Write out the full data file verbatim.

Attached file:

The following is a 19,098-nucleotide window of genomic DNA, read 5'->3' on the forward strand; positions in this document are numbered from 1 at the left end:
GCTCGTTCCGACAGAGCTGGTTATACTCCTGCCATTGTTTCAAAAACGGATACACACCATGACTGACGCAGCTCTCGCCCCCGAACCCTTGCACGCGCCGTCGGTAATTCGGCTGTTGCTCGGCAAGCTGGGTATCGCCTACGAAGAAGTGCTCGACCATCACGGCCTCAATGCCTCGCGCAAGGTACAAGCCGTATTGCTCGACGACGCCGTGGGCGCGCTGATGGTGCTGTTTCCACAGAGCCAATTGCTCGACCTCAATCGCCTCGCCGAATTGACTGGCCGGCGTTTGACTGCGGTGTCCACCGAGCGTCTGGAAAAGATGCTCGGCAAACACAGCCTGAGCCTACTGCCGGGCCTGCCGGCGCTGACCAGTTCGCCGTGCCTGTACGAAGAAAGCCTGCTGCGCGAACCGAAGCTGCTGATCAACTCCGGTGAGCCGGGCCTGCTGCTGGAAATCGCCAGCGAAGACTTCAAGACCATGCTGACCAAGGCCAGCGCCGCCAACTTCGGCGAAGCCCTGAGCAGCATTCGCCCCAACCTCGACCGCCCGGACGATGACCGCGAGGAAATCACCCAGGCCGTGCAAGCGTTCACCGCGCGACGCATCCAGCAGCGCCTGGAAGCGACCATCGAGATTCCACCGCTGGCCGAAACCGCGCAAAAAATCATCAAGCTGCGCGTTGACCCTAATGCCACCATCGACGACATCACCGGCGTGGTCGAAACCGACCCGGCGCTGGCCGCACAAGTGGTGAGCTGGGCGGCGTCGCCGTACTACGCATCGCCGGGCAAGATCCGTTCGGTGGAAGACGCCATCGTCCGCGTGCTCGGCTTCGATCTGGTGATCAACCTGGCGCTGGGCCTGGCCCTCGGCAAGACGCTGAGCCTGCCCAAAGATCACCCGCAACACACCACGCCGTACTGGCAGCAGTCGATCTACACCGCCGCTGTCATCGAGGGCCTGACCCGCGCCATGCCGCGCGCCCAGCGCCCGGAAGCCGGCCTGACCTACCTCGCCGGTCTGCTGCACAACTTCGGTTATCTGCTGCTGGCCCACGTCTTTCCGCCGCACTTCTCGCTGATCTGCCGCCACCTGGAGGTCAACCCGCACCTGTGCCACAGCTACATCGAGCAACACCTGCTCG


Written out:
The following is a 19,098-nucleotide window of genomic DNA, read 5'->3' on the forward strand; positions in this document are numbered from 1 at the left end:
GCTCGTTCCGACAGAGCTGGTTATACTCCTGCCATTGTTTCAAAAACGGATACACACCATGACTGACGCAGCTCTCGCCCCCGAACCCTTGCACGCGCCGTCGGTAATTCGGCTGTTGCTCGGCAAGCTGGGTATCGCCTACGAAGAAGTGCTCGACCATCACGGCCTCAATGCCTCGCGCAAGGTACAAGCCGTATTGCTCGACGACGCCGTGGGCGCGCTGATGGTGCTGTTTCCACAGAGCCAATTGCTCGACCTCAATCGCCTCGCCGAATTGACTGGCCGGCGTTTGACTGCGGTGTCCACCGAGCGTCTGGAAAAGATGCTCGGCAAACACAGCCTGAGCCTACTGCCGGGCCTGCCGGCGCTGACCAGTTCGCCGTGCCTGTACGAAGAAAGCCTGCTGCGCGAACCGAAGCTGCTGATCAACTCCGGTGAGCCGGGCCTGCTGCTGGAAATCGCCAGCGAAGACTTCAAGACCATGCTGACCAAGGCCAGCGCCGCCAACTTCGGCGAAGCCCTGAGCAGCATTCGCCCCAACCTCGACCGCCCGGACGATGACCGCGAGGAAATCACCCAGGCCGTGCAAGCGTTCACCGCGCGACGCATCCAGCAGCGCCTGGAAGCGACCATCGAGATTCCACCGCTGGCCGAAACCGCGCAAAAAATCATCAAGCTGCGCGTTGACCCTAATGCCACCATCGACGACATCACCGGCGTGGTCGAAACCGACCCGGCGCTGGCCGCACAAGTGGTGAGCTGGGCGGCGTCGCCGTACTACGCATCGCCGGGCAAGATCCGTTCGGTGGAAGACGCCATCGTCCGCGTGCTCGGCTTCGATCTGGTGATCAACCTGGCGCTGGGCCTGGCCCTCGGCAAGACGCTGAGCCTGCCCAAAGATCACCCGCAACACACCACGCCGTACTGGCAGCAGTCGATCTACACCGCCGCTGTCATCGAGGGCCTGACCCGCGCCATGCCGCGCGCCCAGCGCCCGGAAGCCGGCCTGACCTACCTCGCCGGTCTGCTGCACAACTTCGGTTATCTGCTGCTGGCCCACGTCTTTCCGCCGCACTTCTCGCTGATCTGCCGCCACCTGGAGGTCAACCCGCACCTGTGCCACAGCTACATCGAGCAACACCTGCTCG